The last time I was in Los Angeles, I visited the Velaslavasay Panorama, which is located right off the 10 at the Hoover exit, which is pretty close to where I went to grad school at USC. On display was “Effulgence of the North,” a fantastic, fully-immersive, decidedly *not digital*, audio-visual experience. I look forward to returning, and not just for the panorama. They also had a petite camera obscura located in the back, as well as a garden full of carnivorous plants.
The MLA was a jam-packed extravaganza. My panels went well, I met lots of neat people, and I got to see many amazing people that I don’t get to see nearly enough; I also learned lots of new stuff about online games, OCR, phonographic audio-books from the Victorian period, Thoreau, code, and the evolution of microfiche. But my favorite part of the conference occurred at around 10:30 a.m. on Saturday morning, in panel #486. It was at this point that Mikhail Gershovich demonstrated to a crowd of many the pedagogical potential of MaKey MaKey by using the kit to control his computer with…wait for it…a banana. Yes, a banana. The MLA has reached new heights.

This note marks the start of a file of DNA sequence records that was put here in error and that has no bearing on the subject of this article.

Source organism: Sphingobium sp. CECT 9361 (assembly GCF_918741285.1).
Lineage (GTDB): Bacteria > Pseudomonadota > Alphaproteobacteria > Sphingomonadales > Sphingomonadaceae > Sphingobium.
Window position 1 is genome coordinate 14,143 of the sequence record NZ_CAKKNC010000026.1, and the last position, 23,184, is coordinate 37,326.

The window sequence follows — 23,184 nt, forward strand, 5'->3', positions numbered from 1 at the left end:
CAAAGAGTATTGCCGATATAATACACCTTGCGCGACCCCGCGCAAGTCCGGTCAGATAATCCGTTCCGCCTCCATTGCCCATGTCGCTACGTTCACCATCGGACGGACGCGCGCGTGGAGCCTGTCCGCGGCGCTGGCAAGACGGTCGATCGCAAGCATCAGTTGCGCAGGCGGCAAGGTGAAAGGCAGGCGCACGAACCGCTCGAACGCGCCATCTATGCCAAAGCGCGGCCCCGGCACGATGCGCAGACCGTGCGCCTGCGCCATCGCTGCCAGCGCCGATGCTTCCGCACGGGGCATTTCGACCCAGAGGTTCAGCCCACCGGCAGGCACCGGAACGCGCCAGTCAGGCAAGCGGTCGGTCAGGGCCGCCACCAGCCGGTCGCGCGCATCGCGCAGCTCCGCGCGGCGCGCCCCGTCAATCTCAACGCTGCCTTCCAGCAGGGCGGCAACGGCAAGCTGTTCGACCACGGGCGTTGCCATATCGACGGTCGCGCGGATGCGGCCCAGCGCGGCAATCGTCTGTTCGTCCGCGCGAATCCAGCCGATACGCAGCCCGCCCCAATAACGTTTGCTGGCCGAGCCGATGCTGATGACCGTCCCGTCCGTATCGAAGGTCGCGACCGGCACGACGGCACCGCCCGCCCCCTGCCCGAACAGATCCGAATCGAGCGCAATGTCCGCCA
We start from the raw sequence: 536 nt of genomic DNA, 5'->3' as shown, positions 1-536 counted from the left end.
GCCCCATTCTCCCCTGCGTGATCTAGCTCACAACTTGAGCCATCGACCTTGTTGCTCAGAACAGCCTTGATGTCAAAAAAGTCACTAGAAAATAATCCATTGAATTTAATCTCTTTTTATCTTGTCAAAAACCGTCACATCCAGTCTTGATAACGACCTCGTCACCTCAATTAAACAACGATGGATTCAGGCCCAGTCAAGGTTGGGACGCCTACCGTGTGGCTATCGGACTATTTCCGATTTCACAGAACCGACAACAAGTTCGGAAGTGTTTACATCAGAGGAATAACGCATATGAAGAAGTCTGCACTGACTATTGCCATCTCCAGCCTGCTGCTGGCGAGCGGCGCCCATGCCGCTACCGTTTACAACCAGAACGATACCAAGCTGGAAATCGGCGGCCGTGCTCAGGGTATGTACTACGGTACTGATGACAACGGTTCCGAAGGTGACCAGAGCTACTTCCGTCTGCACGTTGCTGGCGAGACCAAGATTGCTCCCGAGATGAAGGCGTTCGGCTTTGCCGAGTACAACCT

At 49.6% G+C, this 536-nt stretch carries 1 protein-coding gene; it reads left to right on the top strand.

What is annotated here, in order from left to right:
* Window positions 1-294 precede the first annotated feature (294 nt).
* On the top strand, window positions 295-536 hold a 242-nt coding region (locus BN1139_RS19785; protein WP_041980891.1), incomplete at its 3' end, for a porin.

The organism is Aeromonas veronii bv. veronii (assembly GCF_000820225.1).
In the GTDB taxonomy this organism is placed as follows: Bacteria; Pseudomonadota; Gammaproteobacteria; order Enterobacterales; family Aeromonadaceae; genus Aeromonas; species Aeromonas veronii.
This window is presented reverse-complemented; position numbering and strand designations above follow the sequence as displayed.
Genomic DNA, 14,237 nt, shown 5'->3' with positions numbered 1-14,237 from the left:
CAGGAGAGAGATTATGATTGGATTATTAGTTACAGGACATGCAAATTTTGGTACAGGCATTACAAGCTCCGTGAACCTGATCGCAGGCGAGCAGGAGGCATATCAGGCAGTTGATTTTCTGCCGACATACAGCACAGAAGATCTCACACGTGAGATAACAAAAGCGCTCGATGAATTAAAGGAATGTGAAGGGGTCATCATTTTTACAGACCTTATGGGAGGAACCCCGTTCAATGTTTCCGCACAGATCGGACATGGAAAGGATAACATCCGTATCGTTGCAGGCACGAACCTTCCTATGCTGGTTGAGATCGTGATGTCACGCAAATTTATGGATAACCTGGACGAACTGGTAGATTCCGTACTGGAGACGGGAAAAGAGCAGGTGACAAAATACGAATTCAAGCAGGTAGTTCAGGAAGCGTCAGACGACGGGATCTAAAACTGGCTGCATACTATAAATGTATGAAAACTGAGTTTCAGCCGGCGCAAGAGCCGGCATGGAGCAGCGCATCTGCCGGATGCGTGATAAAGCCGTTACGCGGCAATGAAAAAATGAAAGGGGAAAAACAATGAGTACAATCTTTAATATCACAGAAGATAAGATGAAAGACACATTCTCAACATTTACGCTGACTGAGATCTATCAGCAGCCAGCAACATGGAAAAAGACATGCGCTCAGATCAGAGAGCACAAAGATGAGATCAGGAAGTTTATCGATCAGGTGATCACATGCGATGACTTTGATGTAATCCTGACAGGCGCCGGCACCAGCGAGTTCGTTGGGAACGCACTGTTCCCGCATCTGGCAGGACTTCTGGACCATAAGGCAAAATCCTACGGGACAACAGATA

We recently checked out “The Art of Video Games,” on tour from the Smithsonian. It was a blast! Not only did we get to play old arcade favorites and wax nostalgic about the home entertainment systems of our bygone youths (hello, ColecoVision!), we also got to see some games that departed familiar gaming conventions (i.e., the first-person shooter, the quest-oriented adventure, the OCD creature that needs to consume (or touch) everything in its path). I enjoyed the whole exhibit, but I particularly enjoyed playing ThatGameCompany’s Flower for PS3. There’s no object to the game, really. You “play” the wind and as the wind you blow through different environments, picking up flower petals along the way. It’s a gorgeous game. You get to be the wind. You get to participate in an (albeit simulated) eco-system. You get to move your whole body, not just your wrists and fingers. I enjoyed how I felt when I played it: I could lean into it, bend away from it, glide and drift with it. I didn’t feel anxious or tense (the way I can sometimes feel in games in which I am chased) when I played it. Instead, I felt relaxed and a little dizzy, like I’d been flying.